FEATURE ‌ John T. Edge 

The SFA's ringleader

click to enlarge Staff photo: SFA's Amy Evans (oral historian), Angie Mosier (board member), Mary Beth Lasseter (associate director), and John T. Edge (director)
  • Staff photo: SFA's Amy Evans (oral historian), Angie Mosier (board member), Mary Beth Lasseter (associate director), and John T. Edge (director)

To many, John T. Edge has become something of an icon on the Southern food scene. Known simply as "John T." to friends and even acquaintances, he is a personality who manages to command respect without demanding reverence. Perhaps it's because his rise to semi-celebrity status happened quickly. Just 10 years ago, he was simply another graduate student working on a thesis (of course, his happened to be on the quirky food subject of potlikker) -- but with the conception of the SFA and his role as its leader he became a pioneer in culinary preservation efforts.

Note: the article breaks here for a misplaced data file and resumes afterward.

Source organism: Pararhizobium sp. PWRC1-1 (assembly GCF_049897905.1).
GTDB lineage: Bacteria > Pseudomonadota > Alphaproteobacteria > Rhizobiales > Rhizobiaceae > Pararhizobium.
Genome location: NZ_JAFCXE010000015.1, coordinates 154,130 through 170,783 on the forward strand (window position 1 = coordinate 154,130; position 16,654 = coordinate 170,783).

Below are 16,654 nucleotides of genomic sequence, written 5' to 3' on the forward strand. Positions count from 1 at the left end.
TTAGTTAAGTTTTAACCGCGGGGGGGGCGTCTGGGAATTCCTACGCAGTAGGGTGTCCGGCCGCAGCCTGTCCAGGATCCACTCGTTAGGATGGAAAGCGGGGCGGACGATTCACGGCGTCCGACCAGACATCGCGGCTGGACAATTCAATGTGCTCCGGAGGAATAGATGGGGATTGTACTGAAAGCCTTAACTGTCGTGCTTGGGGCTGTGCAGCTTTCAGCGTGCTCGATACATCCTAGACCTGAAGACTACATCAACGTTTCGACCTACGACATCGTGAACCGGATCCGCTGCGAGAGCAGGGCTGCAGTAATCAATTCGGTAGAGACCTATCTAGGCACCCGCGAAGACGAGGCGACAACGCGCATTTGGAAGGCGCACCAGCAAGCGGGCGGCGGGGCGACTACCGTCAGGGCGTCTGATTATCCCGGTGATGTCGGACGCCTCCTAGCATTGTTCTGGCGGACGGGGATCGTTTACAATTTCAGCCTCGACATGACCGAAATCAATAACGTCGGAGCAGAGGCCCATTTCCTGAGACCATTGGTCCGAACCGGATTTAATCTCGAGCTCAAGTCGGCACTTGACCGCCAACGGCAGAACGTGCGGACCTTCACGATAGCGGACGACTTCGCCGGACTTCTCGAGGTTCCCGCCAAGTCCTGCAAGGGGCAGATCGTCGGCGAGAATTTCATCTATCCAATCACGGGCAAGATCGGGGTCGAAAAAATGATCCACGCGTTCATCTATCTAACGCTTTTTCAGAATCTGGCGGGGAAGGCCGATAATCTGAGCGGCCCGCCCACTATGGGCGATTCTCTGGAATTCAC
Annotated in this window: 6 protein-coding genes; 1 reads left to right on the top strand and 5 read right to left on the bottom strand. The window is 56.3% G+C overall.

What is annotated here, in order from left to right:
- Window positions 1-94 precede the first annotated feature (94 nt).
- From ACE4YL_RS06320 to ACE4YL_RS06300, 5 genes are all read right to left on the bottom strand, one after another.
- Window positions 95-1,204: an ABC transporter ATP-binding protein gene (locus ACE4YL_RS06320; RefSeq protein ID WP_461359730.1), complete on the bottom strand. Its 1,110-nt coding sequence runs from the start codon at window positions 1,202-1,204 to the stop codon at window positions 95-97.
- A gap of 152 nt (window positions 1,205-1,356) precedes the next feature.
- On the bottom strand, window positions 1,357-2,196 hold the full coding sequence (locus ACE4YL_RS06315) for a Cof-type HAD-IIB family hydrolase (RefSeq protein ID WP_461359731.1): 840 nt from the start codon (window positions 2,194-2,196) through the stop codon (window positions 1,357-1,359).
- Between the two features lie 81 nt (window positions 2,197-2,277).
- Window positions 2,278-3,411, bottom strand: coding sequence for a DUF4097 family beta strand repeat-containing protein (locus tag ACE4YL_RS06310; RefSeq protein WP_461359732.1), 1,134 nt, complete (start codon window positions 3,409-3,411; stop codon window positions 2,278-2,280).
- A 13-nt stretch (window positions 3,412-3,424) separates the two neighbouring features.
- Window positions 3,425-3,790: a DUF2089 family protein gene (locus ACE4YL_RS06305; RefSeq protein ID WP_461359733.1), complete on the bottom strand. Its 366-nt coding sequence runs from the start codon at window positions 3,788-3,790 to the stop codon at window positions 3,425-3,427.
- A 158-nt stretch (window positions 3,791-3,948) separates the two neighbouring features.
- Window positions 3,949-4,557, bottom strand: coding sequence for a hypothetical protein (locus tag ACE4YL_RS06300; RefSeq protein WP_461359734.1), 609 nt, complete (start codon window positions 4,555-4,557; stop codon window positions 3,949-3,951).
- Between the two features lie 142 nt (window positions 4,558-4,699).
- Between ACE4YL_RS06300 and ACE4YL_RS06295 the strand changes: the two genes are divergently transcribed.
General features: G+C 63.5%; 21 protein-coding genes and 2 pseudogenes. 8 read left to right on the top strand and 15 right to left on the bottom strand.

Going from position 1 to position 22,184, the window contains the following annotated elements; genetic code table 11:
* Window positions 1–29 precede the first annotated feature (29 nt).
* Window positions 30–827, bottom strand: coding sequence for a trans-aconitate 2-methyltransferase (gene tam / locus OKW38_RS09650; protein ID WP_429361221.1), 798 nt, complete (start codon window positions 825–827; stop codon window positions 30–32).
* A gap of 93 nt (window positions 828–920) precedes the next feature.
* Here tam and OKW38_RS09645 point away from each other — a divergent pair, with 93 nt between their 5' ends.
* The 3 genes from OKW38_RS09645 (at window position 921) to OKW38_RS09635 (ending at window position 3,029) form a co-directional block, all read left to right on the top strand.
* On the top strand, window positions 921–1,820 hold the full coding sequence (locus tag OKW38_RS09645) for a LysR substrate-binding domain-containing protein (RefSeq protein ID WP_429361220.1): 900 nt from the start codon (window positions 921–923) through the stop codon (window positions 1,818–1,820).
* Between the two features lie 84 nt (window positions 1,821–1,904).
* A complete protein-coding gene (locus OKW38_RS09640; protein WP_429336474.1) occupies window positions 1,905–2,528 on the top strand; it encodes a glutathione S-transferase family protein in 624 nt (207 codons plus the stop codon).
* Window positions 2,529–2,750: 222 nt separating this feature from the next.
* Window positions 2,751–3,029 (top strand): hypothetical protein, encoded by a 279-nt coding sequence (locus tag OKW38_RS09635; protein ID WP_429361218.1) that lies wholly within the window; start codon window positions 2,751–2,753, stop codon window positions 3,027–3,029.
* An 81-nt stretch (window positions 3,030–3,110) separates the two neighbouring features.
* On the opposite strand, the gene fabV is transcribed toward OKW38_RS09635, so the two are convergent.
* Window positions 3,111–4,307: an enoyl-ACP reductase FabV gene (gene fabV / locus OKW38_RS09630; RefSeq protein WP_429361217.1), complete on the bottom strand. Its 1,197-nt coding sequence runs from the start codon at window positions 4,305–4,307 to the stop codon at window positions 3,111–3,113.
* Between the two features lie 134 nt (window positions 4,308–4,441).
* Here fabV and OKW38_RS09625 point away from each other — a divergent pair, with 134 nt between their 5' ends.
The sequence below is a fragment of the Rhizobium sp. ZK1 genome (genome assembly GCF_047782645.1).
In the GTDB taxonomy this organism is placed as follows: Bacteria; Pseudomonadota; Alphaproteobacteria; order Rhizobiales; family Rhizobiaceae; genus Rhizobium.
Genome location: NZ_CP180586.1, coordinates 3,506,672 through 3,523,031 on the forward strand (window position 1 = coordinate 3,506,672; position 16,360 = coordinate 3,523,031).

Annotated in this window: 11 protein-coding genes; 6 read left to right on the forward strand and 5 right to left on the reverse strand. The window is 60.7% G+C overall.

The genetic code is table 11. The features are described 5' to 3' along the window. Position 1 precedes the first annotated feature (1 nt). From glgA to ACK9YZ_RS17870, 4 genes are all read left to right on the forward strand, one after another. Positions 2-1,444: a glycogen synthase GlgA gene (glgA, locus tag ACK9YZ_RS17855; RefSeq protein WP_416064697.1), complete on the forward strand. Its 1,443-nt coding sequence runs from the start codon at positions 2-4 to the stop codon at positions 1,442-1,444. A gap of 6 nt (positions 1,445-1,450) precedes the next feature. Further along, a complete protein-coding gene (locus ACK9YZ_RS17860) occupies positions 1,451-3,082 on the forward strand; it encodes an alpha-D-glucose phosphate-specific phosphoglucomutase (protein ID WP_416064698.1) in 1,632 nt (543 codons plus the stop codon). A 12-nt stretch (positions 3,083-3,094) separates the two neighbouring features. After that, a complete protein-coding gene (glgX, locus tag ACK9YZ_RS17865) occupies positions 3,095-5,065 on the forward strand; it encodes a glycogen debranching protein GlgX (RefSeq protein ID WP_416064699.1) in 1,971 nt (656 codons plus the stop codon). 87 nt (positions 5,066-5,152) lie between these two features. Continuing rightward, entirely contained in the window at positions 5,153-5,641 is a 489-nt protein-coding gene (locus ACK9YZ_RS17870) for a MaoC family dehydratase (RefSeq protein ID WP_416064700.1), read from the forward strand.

Alongside that work, his journalistic career exploded, landing him writing gigs with Saveur, Food + Wine, The New York Times, and an array of other top publications. Today, he is a contributing editor at Gourmet and the author of several books. A revised and expanded edition of Southern Belly: The Ultimate Food Lover's Companion to the South will be available this June. At the Charleston Food + Wine Festival, Edge will appear twice. He will be a speaker on a panel discussing "Is there really a Southern cuisine?" (Friday, March 2, 4:15-5:30 p.m.) And he will talk about the fish fry tradition in the South while Chef Drew Robinson fries catfish (Saturday, March 3, 1:45-2:30 p.m.). Read more about the Charleston Food + Wine Fest on p. 38.

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